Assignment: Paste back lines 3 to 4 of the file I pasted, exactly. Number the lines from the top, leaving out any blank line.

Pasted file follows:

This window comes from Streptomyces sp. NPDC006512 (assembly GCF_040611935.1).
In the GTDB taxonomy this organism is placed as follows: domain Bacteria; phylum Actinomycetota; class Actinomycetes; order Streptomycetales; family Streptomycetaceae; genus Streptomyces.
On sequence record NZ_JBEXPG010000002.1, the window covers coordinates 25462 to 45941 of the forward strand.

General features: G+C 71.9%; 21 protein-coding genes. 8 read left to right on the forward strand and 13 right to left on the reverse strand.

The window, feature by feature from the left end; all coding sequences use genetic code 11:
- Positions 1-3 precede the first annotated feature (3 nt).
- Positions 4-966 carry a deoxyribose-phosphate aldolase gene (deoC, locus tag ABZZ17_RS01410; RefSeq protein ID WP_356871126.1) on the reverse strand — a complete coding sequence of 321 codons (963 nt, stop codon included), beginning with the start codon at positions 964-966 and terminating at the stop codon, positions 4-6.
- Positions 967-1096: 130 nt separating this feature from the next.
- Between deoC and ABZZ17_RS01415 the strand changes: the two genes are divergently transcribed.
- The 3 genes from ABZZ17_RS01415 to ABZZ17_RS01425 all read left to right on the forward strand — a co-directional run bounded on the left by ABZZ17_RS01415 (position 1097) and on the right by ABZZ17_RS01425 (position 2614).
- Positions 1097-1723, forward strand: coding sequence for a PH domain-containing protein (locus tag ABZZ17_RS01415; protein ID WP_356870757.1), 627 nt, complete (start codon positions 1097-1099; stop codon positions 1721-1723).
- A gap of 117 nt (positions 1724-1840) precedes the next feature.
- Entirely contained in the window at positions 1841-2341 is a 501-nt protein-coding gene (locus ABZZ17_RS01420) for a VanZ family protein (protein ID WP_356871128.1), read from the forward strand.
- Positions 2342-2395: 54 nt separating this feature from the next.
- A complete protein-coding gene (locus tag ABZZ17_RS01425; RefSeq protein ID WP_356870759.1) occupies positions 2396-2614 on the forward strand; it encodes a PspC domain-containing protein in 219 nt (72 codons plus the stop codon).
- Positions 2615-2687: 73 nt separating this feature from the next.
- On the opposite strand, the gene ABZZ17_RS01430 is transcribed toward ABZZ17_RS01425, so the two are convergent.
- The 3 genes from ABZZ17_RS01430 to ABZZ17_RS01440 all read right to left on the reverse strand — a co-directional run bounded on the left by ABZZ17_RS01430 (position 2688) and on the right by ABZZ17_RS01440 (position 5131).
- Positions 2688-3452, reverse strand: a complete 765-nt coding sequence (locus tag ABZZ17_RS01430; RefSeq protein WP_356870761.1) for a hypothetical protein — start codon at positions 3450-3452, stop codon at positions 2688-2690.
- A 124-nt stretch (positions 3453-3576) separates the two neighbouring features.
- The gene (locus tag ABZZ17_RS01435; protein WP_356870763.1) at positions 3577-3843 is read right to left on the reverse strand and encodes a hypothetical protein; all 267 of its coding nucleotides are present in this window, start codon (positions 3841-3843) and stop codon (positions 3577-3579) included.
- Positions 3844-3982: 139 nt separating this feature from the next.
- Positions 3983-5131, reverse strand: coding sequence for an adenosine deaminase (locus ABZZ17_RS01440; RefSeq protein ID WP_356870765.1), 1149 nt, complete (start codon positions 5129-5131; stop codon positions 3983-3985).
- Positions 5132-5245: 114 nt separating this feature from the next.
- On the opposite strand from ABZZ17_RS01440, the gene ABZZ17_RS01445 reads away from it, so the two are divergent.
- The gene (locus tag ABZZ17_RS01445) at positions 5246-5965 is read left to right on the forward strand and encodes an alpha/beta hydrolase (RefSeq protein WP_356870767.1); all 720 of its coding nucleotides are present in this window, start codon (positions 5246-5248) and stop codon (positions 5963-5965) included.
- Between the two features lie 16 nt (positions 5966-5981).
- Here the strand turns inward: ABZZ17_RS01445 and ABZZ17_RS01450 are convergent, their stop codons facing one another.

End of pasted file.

On sequence record NZ_JBEXPG010000002.1, the window covers coordinates 25462 to 45941 of the forward strand.

General features: G+C 71.9%; 21 protein-coding genes. 8 read left to right on the forward strand and 13 right to left on the reverse strand.